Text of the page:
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Paper nor Plastic: L.A. County Bans Plastic Bags, Adds Surcharge to Paper Ones


"The cost of convenience can no longer be at the expense of the environment."

Davon Johnson, right, bags groceries at a Giant supermarket in Washington on Friday, Jan. 18, 2008. The store has both plastic and paper bags available, and also sells reusable bags in the store. (AP Photo/Jacquelyn Martin)

In Los Angeles county supermarkets and pharmacies, the only plastic soon to be allowed at the checkout is food containers and credit cards. Or in reality, anything but plastic bags.

Tuesday night, the Los Angeles County Board of Supervisors voted to ban plastic grocery bags in areas of the county under its jurisdiction, the LA Times reports.

The ban, which will be in place by 2012, will cover 1,000 stores throughout the county. However it doesn't stop there: the legislation also wants to nudge people away from using paper bags by forcing stores to add a 10-cent surcharge per paper bag used.

(Read the ban.)

According to the Times, "the goal ... is to get people to adopt reusable bags made of cloth or durable plastic that can be wiped clean." However, an exception is being made for produce bags.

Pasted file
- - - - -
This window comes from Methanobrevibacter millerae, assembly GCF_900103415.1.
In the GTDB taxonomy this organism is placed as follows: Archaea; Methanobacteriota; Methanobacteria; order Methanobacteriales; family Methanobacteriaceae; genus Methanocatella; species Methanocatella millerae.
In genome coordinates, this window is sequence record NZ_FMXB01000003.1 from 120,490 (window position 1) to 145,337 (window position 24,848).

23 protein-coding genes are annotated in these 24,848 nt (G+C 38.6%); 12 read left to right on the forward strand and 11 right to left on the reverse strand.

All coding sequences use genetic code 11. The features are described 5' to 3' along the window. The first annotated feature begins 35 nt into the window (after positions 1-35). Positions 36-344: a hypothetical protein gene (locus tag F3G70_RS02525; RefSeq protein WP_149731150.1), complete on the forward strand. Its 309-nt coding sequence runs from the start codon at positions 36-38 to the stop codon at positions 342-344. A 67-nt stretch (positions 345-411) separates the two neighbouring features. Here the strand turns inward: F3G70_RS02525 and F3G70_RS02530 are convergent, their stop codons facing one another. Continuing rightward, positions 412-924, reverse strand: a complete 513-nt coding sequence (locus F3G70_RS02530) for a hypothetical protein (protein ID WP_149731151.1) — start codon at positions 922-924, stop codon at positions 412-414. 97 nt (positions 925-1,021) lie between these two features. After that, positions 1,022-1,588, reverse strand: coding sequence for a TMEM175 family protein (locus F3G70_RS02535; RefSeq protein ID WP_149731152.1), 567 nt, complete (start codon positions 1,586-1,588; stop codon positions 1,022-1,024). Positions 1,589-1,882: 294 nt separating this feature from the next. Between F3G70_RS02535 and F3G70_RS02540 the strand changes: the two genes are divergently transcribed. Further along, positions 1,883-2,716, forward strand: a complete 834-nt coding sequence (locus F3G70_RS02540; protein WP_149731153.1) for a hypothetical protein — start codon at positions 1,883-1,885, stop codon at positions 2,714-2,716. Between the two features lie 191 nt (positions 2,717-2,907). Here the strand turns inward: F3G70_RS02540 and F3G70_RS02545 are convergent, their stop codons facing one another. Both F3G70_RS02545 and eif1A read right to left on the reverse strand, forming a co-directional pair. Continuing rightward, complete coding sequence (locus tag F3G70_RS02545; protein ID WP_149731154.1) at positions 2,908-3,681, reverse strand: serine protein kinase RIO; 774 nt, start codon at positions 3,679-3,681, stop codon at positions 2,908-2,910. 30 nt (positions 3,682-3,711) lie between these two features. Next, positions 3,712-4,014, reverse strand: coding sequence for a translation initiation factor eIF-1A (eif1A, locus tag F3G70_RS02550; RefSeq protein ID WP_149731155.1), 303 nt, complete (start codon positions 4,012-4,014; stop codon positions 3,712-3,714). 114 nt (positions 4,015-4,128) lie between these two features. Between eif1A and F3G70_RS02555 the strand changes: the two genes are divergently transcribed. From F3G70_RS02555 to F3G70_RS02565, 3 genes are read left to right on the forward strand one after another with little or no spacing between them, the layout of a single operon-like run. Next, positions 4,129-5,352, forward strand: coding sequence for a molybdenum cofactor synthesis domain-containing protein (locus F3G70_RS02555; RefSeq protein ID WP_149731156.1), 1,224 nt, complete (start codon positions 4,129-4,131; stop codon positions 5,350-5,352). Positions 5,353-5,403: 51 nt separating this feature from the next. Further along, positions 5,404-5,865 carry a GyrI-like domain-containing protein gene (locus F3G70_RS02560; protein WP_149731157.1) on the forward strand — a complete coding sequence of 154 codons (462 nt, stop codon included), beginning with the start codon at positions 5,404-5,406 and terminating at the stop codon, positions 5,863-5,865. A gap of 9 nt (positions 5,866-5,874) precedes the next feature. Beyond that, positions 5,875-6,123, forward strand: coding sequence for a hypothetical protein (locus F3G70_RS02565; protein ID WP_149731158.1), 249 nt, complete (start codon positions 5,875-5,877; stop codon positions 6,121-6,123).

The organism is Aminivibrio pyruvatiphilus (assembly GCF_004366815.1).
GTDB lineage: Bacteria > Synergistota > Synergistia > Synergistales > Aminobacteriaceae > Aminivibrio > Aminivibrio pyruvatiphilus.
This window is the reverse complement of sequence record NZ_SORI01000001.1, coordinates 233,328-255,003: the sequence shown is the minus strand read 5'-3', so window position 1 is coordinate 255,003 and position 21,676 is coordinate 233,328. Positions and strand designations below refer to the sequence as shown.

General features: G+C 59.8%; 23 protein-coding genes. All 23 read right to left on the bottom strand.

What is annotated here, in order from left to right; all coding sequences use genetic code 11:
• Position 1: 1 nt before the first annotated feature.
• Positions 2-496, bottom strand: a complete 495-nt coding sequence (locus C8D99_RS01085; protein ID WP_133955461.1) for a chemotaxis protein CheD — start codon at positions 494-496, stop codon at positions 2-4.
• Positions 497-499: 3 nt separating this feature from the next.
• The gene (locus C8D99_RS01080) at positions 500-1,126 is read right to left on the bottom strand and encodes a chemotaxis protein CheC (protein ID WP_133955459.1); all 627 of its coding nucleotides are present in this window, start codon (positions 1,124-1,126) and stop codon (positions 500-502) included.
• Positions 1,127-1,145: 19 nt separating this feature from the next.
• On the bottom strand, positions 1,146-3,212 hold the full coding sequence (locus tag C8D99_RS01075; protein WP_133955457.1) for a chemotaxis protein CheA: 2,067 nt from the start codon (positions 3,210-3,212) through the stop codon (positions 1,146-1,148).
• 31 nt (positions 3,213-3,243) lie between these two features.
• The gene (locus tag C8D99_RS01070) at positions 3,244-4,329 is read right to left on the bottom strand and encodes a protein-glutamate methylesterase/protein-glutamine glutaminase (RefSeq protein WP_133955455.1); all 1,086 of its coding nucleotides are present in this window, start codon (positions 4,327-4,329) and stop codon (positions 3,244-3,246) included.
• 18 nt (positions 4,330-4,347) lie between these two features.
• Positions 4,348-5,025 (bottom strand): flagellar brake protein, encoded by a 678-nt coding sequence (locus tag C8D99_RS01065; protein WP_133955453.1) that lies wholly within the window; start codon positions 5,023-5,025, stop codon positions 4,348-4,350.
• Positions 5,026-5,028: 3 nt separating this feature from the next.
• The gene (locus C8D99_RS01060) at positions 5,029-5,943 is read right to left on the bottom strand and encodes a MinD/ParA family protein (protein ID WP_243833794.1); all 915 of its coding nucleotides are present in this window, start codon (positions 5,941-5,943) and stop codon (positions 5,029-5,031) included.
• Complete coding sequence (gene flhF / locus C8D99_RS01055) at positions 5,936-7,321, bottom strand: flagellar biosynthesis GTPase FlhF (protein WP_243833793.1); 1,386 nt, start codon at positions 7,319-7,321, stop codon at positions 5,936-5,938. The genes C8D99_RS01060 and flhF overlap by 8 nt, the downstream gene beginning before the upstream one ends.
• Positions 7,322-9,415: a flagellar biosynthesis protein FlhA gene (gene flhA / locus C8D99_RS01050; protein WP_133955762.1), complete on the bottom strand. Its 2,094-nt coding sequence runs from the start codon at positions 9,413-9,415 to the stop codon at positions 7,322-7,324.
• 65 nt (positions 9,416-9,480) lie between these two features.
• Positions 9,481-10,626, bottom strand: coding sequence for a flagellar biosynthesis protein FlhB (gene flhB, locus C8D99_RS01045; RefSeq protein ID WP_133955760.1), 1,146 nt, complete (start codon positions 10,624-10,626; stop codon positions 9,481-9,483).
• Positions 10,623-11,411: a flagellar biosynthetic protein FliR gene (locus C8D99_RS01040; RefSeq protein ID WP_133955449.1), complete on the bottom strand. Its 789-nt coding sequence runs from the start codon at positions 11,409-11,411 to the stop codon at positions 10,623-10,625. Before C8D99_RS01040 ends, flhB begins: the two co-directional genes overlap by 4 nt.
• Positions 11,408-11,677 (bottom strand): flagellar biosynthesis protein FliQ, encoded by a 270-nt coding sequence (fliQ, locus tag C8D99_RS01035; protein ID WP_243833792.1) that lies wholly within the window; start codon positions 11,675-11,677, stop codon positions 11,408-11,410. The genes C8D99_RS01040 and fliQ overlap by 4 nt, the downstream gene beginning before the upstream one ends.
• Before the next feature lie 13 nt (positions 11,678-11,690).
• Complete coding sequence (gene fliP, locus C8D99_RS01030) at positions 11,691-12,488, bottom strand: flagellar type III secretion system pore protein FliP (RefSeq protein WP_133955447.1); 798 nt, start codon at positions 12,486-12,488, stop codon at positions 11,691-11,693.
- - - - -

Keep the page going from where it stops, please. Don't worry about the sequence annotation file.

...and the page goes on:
"Plastic bags are a pollutant. They pollute the urban landscape. They are what we call in our county urban tumbleweed," said County Supervisor Zev Yaroslavsky.

According to one environmentalist, recycling the bags is no longer enough.

"You cannot recycle your way out of the plastic bag problem," Mark Gold, president of the Santa Monica environmental group Heal the Bay, told the Times. "The cost of convenience can no longer be at the expense of the environment."

Not everyone agrees.

"At a time of economic uncertainty, with a large number of businesses leaving our state and community, this would not be an appropriate time ... to impose this additional regulation," County Supervisor Michael D. Antonovich said. He was the lone member to vote against the ban.

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